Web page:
Despite the success of using PSA as a prostate cancer biomarker for more than 25 years, it is clear that we need a marker that is both specific for the disease and that can differentiate the disease with the potential to kill from that which will not result in clinical significance. Utilizing proteomics focused on the nuclear matrix, we have identified alterations associated with prostate cancer. One such change, EPCA-2 is the focus of this application. The assay which detects serum levels of EPCA-2 has been shown to be specific for the disease and is able to discriminate between disease inside the prostate at the time of surgery and disease which has spread outside of the gland. The hypothesis being evaluated in this project is that EPCA-2 can serve as a prostate cancer biomarker that can differentiate between aggressive and non-aggressive prostate cancer. The goal of this project is translation of prostate cancer biomarkers (e.g. EPCA-2) into patient care for prostate cancer within a multi-institutional SPORE platform. The following specific aims are proposed to address this hypothesis: 1) to determine the ability of EPCA-2 to differentiate between populations of Gleason score 6, 7 and 8-10 in a population of Johns Hopkins Hospital patients as well as in an inter-SPORE study;2) to analyze if serum EPCA-2 levels can identify which men, who at the time of surgery have Gleason 7 prostate cancer and a minimum of 10 year follow-up, have biochemical recurrence (PSA) from those with non-recurrent disease. These studies will consist of sample sets both from Johns Hopkins as well as other available SPORE sample sets;and 3) to begin to determine the functional role of the EPCA-2 protein in the disease process as well as the mechanism by which it is released into the serum.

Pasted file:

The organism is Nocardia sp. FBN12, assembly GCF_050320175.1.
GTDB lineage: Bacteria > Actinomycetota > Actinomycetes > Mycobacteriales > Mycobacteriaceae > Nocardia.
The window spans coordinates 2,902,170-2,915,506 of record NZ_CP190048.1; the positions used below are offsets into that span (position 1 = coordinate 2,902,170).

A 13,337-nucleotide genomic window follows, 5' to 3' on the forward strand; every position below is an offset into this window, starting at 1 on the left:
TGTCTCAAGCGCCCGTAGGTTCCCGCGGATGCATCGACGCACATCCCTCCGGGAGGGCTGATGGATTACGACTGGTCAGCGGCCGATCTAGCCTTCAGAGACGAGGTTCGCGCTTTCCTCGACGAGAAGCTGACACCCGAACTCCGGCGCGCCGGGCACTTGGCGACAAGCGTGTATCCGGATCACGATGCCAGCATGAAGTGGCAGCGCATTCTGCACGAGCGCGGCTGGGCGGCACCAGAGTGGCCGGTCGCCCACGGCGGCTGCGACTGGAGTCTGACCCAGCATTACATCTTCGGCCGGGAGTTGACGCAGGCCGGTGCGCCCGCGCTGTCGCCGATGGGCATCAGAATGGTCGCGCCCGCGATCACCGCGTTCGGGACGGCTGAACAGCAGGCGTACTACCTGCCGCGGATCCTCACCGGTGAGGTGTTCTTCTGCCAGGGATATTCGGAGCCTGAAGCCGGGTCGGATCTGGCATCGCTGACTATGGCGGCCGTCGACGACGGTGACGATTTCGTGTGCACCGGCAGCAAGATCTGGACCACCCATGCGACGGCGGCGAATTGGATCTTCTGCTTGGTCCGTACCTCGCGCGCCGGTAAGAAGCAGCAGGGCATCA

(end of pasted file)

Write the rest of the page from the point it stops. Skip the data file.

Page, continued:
National Institute of Health (NIH)
National Cancer Institute (NCI)
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Johns Hopkins University
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